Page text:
•  NSAIDS in any dosage will interfere with the anti-platelet action of low dose aspirin. This is because low dose aspirin selectively inhibits thromboxane synthase produced by platelets whereas NSAIDS inhibit cyclo-oxygenase thereby blocking beneficial prostacyclin produced by prostacyclin synthase of the capillary wall. If you are prescribing NSAIDS for a patient on low dose aspirin for that duration a different anti-plaetelet drug is needed. You have warn the patient on low dose aspirin about indiscriminate use of NSAIDS as is common. I first reported this in the CMJ in 1993 and was later confirmed by Lancet in 2003. CMJ Volume 38, No.3, September, 1993 – aspirin  low dose

•  Levodpa absorption is inhibited by Lysine in rice. If on-off phenomenon is troublesome in Parkinson patients on levodopa, the rice meal should be taken in the night. Patient can manage on potatoes or bread for the day.  This will significantly improve levodopa absorption.

CMJ Volume 38, No.4, December, 1993- ldopa, rice

•  It is to be noted that Asians may have different Pharmacokinetic interactions   with anti-epileptic drugs. A survey done in 1998 showed that Sri Lankan population may need lower doses especially in combination. (Scientific Sessions SLMA – 1998)

•  An older study in 1985 proved that aspirin remained the most effective and safe NSAIDS. Aspirin is no more included in drug trials for NSAIDS as drug companies only include their branded products in trials. I did a survey of drug trials on NSAIDS and drew this conclusion.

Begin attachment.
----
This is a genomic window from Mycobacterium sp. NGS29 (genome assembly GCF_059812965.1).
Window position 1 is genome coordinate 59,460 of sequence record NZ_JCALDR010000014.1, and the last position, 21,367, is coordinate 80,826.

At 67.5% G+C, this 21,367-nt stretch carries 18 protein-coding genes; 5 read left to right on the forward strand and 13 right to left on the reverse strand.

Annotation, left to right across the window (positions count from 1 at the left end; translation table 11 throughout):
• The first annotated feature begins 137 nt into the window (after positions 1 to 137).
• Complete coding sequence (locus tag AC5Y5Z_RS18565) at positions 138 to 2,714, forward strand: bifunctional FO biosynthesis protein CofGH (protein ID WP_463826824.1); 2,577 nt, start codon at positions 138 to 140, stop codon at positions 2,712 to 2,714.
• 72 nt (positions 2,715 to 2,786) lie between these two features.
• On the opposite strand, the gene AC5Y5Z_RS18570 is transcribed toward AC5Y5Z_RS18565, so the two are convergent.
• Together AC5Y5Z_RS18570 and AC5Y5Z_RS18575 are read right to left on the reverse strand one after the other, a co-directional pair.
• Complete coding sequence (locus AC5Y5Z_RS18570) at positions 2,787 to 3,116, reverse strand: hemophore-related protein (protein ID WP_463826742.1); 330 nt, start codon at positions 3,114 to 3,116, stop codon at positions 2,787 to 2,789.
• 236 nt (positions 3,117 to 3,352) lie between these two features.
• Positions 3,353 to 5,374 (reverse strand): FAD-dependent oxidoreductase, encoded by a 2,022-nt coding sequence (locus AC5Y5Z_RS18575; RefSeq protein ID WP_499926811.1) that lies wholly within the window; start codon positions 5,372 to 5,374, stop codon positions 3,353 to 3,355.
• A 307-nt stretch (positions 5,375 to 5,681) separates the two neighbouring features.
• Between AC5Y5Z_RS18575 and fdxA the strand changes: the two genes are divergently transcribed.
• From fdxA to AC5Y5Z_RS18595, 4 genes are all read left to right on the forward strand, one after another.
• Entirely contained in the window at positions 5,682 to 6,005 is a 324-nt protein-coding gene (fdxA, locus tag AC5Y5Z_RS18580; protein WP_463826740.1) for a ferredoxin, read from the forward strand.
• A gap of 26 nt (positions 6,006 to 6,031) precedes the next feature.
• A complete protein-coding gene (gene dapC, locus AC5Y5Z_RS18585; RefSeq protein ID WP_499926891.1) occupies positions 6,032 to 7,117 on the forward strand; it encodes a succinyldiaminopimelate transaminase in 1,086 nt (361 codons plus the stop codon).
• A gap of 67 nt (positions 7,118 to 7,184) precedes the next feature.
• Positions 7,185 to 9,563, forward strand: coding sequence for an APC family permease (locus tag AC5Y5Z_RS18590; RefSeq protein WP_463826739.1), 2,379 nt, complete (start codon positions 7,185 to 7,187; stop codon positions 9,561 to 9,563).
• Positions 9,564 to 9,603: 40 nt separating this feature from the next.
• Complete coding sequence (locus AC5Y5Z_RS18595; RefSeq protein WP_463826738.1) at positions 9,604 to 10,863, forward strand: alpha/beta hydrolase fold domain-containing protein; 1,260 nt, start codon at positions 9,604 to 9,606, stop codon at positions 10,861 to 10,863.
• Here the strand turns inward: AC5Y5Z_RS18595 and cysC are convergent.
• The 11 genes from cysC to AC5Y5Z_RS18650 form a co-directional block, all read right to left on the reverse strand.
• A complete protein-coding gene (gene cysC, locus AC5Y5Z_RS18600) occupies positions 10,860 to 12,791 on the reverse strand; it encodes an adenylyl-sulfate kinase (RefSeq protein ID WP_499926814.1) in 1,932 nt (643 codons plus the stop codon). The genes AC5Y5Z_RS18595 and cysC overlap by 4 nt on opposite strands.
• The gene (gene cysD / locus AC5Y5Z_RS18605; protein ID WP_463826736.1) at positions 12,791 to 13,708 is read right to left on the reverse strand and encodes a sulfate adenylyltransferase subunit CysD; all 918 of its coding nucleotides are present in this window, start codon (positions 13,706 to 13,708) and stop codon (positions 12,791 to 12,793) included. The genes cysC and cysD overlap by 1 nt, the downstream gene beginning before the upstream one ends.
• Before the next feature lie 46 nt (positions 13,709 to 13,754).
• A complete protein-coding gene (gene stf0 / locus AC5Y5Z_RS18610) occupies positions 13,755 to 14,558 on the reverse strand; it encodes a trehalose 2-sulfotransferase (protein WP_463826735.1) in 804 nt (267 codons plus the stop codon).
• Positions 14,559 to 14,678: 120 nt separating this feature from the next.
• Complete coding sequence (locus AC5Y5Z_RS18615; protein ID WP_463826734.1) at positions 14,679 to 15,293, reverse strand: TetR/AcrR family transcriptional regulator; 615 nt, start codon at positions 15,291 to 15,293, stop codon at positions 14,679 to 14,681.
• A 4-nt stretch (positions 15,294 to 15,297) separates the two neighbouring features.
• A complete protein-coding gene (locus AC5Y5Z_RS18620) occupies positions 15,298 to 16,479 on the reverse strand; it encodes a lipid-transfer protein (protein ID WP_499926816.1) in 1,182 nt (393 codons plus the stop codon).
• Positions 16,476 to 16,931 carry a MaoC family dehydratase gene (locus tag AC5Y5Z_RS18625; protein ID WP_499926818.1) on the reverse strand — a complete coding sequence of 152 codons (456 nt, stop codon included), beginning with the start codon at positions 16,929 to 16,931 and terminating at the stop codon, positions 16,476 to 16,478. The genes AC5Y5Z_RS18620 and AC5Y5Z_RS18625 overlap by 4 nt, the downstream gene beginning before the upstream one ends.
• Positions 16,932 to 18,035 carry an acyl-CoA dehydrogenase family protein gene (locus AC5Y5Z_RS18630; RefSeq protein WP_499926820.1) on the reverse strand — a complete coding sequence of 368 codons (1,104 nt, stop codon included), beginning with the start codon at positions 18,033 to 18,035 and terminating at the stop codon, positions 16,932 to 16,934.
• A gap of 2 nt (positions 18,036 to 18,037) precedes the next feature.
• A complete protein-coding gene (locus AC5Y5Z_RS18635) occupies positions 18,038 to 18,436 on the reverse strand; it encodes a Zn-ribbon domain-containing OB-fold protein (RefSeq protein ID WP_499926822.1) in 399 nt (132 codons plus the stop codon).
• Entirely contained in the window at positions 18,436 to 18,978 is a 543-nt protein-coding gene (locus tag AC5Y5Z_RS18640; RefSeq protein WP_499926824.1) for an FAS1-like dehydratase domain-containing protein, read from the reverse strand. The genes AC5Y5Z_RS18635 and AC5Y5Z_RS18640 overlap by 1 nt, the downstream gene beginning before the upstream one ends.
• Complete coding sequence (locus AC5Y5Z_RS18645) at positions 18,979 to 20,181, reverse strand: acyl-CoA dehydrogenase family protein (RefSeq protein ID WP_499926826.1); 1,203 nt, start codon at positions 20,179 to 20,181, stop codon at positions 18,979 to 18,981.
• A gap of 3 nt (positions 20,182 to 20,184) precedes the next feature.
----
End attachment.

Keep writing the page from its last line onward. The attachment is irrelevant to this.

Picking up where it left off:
I have proven elsewhere that aspirin remains the safest and most effective non steroidal anti inflammatory drug for joint disease (unless when ibuprofen is prescribed in doses less than 80 mg per kg per day).

Mendis, B. L. J. 1995. Joint disease, aspirin and NSAIDs. Kandy Medical Journal, 5: 1-3. Mendis, BLJ. 1996. Aspirin::friend or fiend. Ceylon Medical Journal. 41:76-77.)

•  We discovered the serotoninergic basis of relationship between Migraine and IBS in 1979 in a survey done in the Prof Medicine Unit of Colombo. This means that drugs used for Migraine may be effective for IBS. It was also documented that 50% of Migraine sufferers respond well to non-medical methods of treatment.

Mendis, B. L. J. 1994. Avoiding nightmares in migraine management. Journal of the Ceylon College of Physicians, 27: 54 – 55.

•  It is irrational to prescribe Augmentin when the cause of non-resolving bronchitis is PBP mutations of bacteria. Increased doses of amoxicillin is the answer

Article on Resistance to Penicillin G in Streptococcus pneumoniae by L Temime and others (Emerging Infectious Diseases vol 9 no 4 April 2004 p 415)

•  Appendix long thought of as useless vestigial organ (according to evolutionary thought) has been proved to be a valuable reservoir to colonise gut with commensals after a bout of diarrhea. Bollinger et al, Journal of Theoretical Biology 249(4):826-31, 2007